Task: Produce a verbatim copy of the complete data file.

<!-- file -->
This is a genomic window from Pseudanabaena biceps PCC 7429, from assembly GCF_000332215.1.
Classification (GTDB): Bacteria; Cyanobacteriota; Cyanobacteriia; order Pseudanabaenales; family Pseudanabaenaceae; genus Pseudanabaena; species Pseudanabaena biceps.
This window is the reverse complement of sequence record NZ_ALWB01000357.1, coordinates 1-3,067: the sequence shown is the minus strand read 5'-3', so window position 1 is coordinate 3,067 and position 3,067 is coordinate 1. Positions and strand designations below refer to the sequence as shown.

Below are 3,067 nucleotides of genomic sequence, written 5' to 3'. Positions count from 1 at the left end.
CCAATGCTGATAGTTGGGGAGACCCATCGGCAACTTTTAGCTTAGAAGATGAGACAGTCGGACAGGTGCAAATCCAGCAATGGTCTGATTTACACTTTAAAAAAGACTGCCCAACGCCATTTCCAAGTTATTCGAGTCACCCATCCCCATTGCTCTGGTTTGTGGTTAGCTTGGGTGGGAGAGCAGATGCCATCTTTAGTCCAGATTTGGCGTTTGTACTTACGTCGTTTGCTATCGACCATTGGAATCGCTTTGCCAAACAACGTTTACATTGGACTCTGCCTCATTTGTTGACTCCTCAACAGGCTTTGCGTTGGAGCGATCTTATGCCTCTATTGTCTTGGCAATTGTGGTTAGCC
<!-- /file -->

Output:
This is a genomic window from Pseudanabaena biceps PCC 7429, from assembly GCF_000332215.1.
Classification (GTDB): Bacteria; Cyanobacteriota; Cyanobacteriia; order Pseudanabaenales; family Pseudanabaenaceae; genus Pseudanabaena; species Pseudanabaena biceps.
This window is the reverse complement of sequence record NZ_ALWB01000357.1, coordinates 1-3,067: the sequence shown is the minus strand read 5'-3', so window position 1 is coordinate 3,067 and position 3,067 is coordinate 1. Positions and strand designations below refer to the sequence as shown.

Below are 3,067 nucleotides of genomic sequence, written 5' to 3'. Positions count from 1 at the left end.
CCAATGCTGATAGTTGGGGAGACCCATCGGCAACTTTTAGCTTAGAAGATGAGACAGTCGGACAGGTGCAAATCCAGCAATGGTCTGATTTACACTTTAAAAAAGACTGCCCAACGCCATTTCCAAGTTATTCGAGTCACCCATCCCCATTGCTCTGGTTTGTGGTTAGCTTGGGTGGGAGAGCAGATGCCATCTTTAGTCCAGATTTGGCGTTTGTACTTACGTCGTTTGCTATCGACCATTGGAATCGCTTTGCCAAACAACGTTTACATTGGACTCTGCCTCATTTGTTGACTCCTCAACAGGCTTTGCGTTGGAGCGATCTTATGCCTCTATTGTCTTGGCAATTGTGGTTAGCC